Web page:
Unlike, say, the Cockapoo — who becomes quickly bored with educational sessions — the Miniature Bull Terrier will happily try and follow your instruction for hours. Trust me, you will become tired (and possibly frustrated) with the training before your pooch.
Patience is the key.
A careful balancing act is required with exercise.
Firstly, it’s essential — as these doggies (who love to eat) are prone to obesity. However, they can suffer from temporary lameness as they mature from a puppy to an adult. A mixture of their muscle density, weight, and desire to be active can mean that their joints don’t have the capacity to cope with these demands. So, daily activity is needed as they grow — but not to any great excess.
As adults, a couple of 20- or 25-minute walks per day is sufficient — and they make excellent apartment and small home dogs.
Perhaps the only major downside with these feisty pooches.
While selective breeding shrunk them down and made them hypoallergenic — it also led to numerous health problems.
The most common issues include:
- Deafness from birth
- Lethal acrodermatitis
- Luxating patella
- Polycystic kidney disease
- Lens luxation
- Aortic valve stenosis
- Pyotraumatic dermatitis
Hence, as a responsible pet parent, you need to be ever watchful for these conditions. If that sounds a little too stressful, perhaps consider an alternative small hypoallergenic doggie.
That said, the Miniature Bull Terrier can enjoy a lengthy lifespan — typically between 11 and 13 years.
By Darmaninjl – CC BY-SA 3.0
Hilarious, mischievous, and lively — the Miniature Bull Terrier is an ideal pooch for those people looking for a small dog that oozes character and a lust for life.
With their short and low-shedding coat, they can be a consummate fur baby for pet parents with allergies.
Bear in mind — they take a little patience to train — and you need to be watchful for the many health issues to which they are prone.
Are Miniature Bull Terriers Aggressive?
No — but they can be unpredictable around unfamiliar dogs. Hence, always keep your Miniature Bull Terrier on a leash when on your daily walks.
They’re excellent with children — but may not suit a home with small toddlers, as these doggies can ‘play rough.’
Are Mini Bull Terriers Hypoallergenic?
Yes! The Miniature Bull Terrier shedding rate is incredibly low — they produce little dander, and don’t have a propensity to slobber or drool.
Do Miniature Bull Terriers Bark a Lot?
The Miniature Bull Terrier can become vocal when playing, overexcited, or when a stranger enters your home.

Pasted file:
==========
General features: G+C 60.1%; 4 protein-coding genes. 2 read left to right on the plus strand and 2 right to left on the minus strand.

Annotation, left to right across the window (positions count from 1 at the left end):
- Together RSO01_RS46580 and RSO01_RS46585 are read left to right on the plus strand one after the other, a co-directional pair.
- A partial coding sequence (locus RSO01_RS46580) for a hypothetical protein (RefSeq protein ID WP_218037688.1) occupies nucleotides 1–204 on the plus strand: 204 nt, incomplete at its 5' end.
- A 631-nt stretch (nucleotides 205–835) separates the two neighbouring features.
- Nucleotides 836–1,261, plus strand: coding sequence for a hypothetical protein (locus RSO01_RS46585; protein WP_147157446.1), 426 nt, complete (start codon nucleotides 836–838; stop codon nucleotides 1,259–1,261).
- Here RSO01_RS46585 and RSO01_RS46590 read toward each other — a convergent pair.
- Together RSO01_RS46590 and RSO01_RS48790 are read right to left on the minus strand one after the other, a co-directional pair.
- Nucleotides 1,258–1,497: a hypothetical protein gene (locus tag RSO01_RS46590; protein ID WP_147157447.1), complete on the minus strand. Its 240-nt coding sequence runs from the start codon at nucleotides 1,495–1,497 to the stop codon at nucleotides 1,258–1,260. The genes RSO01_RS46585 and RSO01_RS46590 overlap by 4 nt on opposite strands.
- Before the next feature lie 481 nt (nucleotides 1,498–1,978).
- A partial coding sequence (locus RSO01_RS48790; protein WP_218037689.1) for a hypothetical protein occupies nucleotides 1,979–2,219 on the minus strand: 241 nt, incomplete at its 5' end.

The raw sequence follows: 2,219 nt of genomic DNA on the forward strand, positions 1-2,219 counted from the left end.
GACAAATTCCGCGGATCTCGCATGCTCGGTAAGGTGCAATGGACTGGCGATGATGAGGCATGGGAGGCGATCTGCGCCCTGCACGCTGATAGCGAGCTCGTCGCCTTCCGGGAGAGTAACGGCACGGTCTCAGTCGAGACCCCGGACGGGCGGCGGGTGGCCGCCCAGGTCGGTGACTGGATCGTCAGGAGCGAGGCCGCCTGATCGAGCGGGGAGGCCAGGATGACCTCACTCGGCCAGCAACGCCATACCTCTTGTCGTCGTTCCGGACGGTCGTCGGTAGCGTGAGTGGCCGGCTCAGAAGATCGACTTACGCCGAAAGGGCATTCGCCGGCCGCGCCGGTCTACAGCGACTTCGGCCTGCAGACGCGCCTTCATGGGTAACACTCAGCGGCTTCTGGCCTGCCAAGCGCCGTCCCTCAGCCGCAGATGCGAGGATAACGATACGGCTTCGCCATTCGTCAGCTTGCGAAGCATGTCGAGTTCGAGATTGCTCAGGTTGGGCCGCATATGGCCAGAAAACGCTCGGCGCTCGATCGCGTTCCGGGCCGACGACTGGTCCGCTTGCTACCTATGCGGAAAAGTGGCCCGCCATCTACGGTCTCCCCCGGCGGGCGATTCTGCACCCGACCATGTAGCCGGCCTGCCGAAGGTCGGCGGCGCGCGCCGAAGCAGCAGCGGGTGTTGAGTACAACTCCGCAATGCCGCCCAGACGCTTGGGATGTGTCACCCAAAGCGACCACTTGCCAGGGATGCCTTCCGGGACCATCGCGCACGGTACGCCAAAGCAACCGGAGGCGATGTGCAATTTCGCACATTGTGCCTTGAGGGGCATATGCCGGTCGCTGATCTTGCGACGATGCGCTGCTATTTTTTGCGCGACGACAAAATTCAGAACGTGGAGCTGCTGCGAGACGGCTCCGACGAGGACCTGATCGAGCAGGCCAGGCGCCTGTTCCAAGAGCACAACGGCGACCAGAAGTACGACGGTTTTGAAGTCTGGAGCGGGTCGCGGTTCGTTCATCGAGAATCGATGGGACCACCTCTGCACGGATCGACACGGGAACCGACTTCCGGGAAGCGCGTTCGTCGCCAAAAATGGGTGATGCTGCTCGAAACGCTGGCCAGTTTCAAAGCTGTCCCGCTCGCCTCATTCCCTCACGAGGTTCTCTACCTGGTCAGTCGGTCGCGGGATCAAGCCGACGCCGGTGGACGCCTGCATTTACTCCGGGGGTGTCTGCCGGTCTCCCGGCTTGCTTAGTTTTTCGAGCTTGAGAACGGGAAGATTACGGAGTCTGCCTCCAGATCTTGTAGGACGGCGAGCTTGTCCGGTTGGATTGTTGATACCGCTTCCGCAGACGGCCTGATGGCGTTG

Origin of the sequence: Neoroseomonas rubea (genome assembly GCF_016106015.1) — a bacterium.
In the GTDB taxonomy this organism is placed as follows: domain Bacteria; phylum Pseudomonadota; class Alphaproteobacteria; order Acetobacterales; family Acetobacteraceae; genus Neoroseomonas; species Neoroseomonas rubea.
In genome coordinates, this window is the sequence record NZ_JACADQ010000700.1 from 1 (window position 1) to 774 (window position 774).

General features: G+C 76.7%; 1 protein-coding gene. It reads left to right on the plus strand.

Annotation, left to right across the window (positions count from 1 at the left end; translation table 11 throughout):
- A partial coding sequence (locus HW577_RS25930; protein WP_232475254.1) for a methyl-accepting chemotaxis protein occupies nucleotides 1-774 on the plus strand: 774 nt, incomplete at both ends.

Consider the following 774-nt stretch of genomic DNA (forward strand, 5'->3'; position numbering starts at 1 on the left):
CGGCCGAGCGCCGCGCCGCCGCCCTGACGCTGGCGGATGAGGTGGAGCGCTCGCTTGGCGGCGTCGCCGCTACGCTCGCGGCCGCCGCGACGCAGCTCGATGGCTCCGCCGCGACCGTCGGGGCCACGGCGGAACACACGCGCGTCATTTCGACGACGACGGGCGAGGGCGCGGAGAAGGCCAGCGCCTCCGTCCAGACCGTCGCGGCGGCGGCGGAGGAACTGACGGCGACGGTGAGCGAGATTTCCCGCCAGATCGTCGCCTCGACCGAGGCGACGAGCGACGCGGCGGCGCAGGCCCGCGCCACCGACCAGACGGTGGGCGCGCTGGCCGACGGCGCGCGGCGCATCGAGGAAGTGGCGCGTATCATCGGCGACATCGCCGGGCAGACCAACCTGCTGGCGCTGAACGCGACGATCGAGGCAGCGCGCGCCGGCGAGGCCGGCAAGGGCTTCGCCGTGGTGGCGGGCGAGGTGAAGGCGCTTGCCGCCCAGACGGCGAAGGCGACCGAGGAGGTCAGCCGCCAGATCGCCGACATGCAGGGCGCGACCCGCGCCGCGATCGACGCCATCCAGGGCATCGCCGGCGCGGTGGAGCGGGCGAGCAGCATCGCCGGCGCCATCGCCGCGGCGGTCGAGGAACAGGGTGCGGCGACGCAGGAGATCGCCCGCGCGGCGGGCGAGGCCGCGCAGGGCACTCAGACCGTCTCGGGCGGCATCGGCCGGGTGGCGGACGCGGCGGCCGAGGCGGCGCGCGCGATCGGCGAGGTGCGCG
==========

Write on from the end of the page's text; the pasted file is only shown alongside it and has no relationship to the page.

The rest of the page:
What Are the Worst Dogs for Allergies?
The dogs to avoid if you suffer with intolerances are the ones that shed a great deal, produce a lot of dander, and slobber. Among the biggest offenders are the Saint Bernard, Akita, and Siberian Husky.
|Breed||Miniature Bull Terrier|
|Other Names||Mini Bull Terrier, Mini Bull, and MBT.|
|Height||10-14 inches (25.4 to 35.5 cm)|
|Weight||18-28 pounds (8.16 to 12.7 kg)|
|Temperament||Courageous, comical, fearless, cheerful, energetic, inquisitive, loving, playful, and stubborn.|
|Colors||Plain white — or white mixed with black, brindle, tan, red, merle, cappuccino, and fawn.|
|Coat||Short, fine, coarse, and glossy.|
|How much grooming?||A very small amount of grooming required. Once a week, a quick session with a brush or hound glove is sufficient. In summer, a little sunscreen should be applied around the thinner hair areas.|
|How much shedding||Moderate to low|
|Saliva – Do they Drool or Lick much?||No — not a breed liable to slobbering or drooling|
|Energy levels||Moderate to high|
|How much exercise do they need?||Two walks of 20 or 25 minutes per day are sufficient. As the dog grows from a puppy to an adult, don’t over-exercise as this can lead to joint issues.|
|Health problems||Numerous health problems, including deafness, lethal acrodermatitis, luxating patella, polycystic kidney disease, nephritis, lens luxation, aortic valve stenosis, and pyotraumatic dermatitis.|
|Good for an apartment?||Yes, but needs to have frequent exercise to prevent obesity|
|Suitable for kids?||Yes — although they can be a little too boisterous for small toddlers.|
|How much do they bark?||Can become vocal when overexcited or meeting strangers.|
|Can they be left alone?||Yes, but need to have activities to keep them busy, otherwise they will be destructive and chew. Always ensure they have sufficient toys to keep them occupied.|
|Intelligent?||Moderate to low|
|Trainable?||Yes, but need firm, fair, and consistent discipline from a young age, as they are stubborn when they become an adult. As they can be slow on the uptake, you need patience.|
|How popular as a pet?||They rank 110th out of 195 breeds by the AKC. The Miniature Bull Terrier Hypoallergenic nature makes them excellent companions for pet parents with intolerances.|
Back to Top